In the past three years, we’ve all been a part of Dad’s annual golf tourament raising money for the Michael J Fox Foundation. And in those three years, he’s raised nearly $80,000.
Yes, we all have our parts. Em and I sponsor a hole and donate our time that weekend. Mom keeps Dad sane and helps out. And many family and friends help out by donating some money.
I’ve always wanted to do more though. And once we got word that we all couldn’t attend the Michael J Fox Foundation’s MVP dinner this April, I decided to take the weekend I was going to have off and move that to a NYC fundraiser.
And I got Emily to come join me!
So on April 27, Emily and I will be joining Team Ryan’s Hope at the Parkinson’s Unity Walk in Central Park.
That’s John Ryan, who you’ve heard about here, in Dad’s post about Parkinson’s making a band of brothers; and here , where I got all dressed up and went to a fundraiser with him and his wife, Barbara.
I’m really excited to go, and excited to raise a little money of my own. I set my goal at $1,000, and I hope I make it!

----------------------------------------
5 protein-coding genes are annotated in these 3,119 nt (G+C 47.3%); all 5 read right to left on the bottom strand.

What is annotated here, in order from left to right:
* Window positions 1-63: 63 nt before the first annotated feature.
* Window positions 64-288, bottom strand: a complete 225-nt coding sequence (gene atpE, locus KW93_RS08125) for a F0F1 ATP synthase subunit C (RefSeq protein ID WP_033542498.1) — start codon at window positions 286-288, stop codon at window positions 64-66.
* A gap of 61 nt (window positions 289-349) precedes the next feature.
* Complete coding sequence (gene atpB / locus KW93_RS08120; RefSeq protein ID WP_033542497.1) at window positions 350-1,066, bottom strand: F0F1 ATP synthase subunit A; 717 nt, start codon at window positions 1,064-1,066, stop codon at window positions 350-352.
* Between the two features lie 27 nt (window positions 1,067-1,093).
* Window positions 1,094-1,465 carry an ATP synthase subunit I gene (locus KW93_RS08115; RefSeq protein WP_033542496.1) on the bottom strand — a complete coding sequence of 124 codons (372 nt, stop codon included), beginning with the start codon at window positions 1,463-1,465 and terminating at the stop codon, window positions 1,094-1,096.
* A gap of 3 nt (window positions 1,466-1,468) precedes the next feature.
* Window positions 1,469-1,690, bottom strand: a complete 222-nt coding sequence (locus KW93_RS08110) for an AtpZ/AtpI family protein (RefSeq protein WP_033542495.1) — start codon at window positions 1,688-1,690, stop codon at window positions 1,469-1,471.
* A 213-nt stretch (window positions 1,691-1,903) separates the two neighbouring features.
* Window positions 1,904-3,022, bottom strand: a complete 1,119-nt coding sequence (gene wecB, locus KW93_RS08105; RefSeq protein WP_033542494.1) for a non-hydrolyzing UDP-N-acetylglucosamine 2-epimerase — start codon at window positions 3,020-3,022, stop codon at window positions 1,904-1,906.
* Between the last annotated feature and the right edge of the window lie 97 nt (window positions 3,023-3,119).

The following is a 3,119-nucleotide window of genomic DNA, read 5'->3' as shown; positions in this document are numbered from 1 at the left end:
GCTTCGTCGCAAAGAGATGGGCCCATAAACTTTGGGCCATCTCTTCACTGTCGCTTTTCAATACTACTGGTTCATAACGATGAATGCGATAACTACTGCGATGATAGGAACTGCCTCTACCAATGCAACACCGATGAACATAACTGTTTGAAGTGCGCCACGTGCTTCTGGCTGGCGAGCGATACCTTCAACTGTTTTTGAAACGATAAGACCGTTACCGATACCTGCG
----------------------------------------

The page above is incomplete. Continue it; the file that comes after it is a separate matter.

Want to help me out by donating a few dollars? Here’s the link to my page.
And here’s my statement:
As a child, I always thought my parents were super human. They didn’t have super powers other than knowing when I was lying. But they were larger than life.
I think that continued much longer for me than most kids, until the one day I realized they were human. And my father could be subjected to Parkinson’s disease.
It would cause me to doubt his health. his strength. his ability to live forever.
It would make me wonder if he would ever see me become the person I wanted to be. Who I was going to be. Would he walk me down the aisle one day? Would he even meet the person I’d want to spend my life with? Would he become a grandfather?
Or would Parkinson’s take all that away from our family?
But then I realized this disease didn’t break us. It made us. It made us fight — together — to stay together. To cure him and everyone else from his disease.
And yet I worry that it’s not enough.
This is one event. One fundraiser.
What if it fails? What if no one cares? What if I can’t make people see that we can change the world?
So I hope in earnest that the two minutes of research I can raise by walking or running, or the few $100 I donate can help toward that goal. Toward a cure.
And I ask you to help this be enough — or just be something.
What we do matters. Even if it’s $5 here and there.
We want to change the world, and we can.